The ultimate guide to bat mitzvah & bridesmaids hairstyling

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Hairstyling for bat mitzvah girls, young bridesmaids and flower girls is a wonderful way to create a special look for these little cuties. 

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The age-appropriateness of the hairstyle, the young lady’s level of maturity and temperament and length of hair - all together -determine whether you should invest the time and effort in styling the bat mitzvah/bridesmaid's hair.  

While even infants can wear a cute headband; once these cuties can walk on their own, you can begin to think about styling their hair, just keep these guidelines in mind:
Let the young lady pick the hairstyle or at least have a say in what she wants – within reason.

Go with the flow - don’t make the hairstyling process feel like a punishment.

Be open to the fact that young girls may not want any style on the big day or will remove the hairstyle just before the simcha, or while walking down the aisle or exactly at the moment the photographer is about to take a photo.

 The hairstyle must suit the face and body build of the young lady.

Plan a style that can be easily undone or pinned up if it falls or the young lady no longer wants to wear it.

Any length of hair can styled.  Even short hair can be styled with simple braids or hair coils, using colorful rubber bands or clips to hold the ends in place.

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Never create top-heavy or bottom-heavy hairstyles or styles that pull the hair back too severely.

Make sure they can jump, dance and move freely in their style.  I always do the jump up and down test to ensure no hairs can get caught in zippers or sleeves.

Braids, simple or complicated, are always in style for bridesmaids of all ages.

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A gentle sprinkle of glitter (make sure our cutie closes her eyes and then give the hair a light dusting of hairspray and then gently sprinkle on glitter, then blow off the excess) is a great way to add a bit of sparkle to a simple style without the fuss of pins, especially for young bridesmaids.

The most versatile hairstyle for nearly any length of hair is a half up and half down hairstyle and has the added value of keeping the young lady’s hair from falling all over her face.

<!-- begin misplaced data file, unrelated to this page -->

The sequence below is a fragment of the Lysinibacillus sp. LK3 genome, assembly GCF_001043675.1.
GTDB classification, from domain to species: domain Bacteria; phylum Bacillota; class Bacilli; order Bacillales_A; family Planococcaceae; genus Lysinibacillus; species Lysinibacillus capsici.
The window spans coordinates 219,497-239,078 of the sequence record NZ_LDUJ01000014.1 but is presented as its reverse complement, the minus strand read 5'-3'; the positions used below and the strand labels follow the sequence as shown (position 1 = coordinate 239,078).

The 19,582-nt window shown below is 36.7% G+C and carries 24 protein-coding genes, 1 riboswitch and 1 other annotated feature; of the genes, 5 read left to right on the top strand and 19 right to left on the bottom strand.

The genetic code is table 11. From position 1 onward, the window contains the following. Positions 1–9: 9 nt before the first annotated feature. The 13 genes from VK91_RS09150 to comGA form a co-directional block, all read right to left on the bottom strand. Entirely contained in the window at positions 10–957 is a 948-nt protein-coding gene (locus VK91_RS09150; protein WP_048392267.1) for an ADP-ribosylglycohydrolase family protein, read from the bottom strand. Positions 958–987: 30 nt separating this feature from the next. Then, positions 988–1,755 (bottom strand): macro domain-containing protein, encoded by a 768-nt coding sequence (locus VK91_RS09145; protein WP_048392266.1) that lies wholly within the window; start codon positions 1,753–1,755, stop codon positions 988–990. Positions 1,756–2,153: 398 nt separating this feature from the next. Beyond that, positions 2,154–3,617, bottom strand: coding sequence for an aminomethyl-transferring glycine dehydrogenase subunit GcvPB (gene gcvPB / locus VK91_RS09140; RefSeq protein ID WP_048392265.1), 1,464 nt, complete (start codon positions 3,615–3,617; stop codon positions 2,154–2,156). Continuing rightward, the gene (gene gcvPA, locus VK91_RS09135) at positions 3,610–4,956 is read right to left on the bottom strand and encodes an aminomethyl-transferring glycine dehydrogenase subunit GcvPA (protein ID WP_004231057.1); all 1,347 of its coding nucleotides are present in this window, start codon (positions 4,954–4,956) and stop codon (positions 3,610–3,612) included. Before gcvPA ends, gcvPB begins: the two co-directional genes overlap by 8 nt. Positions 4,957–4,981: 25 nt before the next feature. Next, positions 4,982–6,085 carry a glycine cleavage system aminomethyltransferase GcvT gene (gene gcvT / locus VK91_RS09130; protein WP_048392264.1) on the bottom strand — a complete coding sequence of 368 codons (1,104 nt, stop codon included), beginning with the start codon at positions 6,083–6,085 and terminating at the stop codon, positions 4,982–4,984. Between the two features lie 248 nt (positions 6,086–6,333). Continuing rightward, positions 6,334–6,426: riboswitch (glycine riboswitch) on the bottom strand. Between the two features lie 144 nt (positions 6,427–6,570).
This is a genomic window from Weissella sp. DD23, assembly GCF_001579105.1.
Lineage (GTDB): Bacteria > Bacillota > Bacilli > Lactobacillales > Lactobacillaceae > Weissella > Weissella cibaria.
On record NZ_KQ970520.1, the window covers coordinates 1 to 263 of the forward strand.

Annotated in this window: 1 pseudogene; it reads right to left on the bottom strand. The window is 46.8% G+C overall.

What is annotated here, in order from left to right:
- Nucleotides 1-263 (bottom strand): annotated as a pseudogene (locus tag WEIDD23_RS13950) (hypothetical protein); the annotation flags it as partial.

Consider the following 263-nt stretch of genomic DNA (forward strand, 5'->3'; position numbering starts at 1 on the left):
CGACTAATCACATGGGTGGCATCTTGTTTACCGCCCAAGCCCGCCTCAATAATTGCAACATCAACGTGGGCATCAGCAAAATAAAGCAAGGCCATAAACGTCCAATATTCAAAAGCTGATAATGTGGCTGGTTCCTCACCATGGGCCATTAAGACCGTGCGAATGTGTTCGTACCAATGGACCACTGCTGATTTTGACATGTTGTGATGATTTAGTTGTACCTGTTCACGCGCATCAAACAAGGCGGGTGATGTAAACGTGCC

Flowers, pins and other hair accessories – can be an easy way to dress up a simple style or can be a pain if they fall out or stick someone.  Look for hair accessories that are easy to attach and stay put or consider gluing (with special glue) flat accessories to the hair! 

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Do you have an upcoming simcha and want to have your little cutie’s hair styled?  Take a look at my Gallery of Dreams on my website. Now contact me today for a free consultation!

Did you enjoy my article?  I’d love to hear from you!  Drop me a line or tell me on my facebook page and please feel free to share my blog with a bride and all your friends!

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Dressing the bride: A guide to white weddings dresses, veils, nose rings and everything in between

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And the bride wore white.  Whose bright idea was that?

Tell me - whose bright idea was it to dress a bride all in white and then send her into a room full of people milling about (at the kabalat panim) eating sushi with soy sauce, spaghetti dripping with tomato sauce and mini kababs swimming in oil?  Oh and did I forget to mention the infamous red wine she will sip under the chuppah?  

Seriously, only a man would have thought that white could be a good color for a bride.  Actually it could be - if she is wearing a white dress she can wash and wear. Unfortunately during the last one hundred years or so - wedding gowns have been made of lace, silk, chiffon, satin and a host of other materials that are allergic to water and attract stains like kids to candy.  So where does this custom of the bride wearing white come from?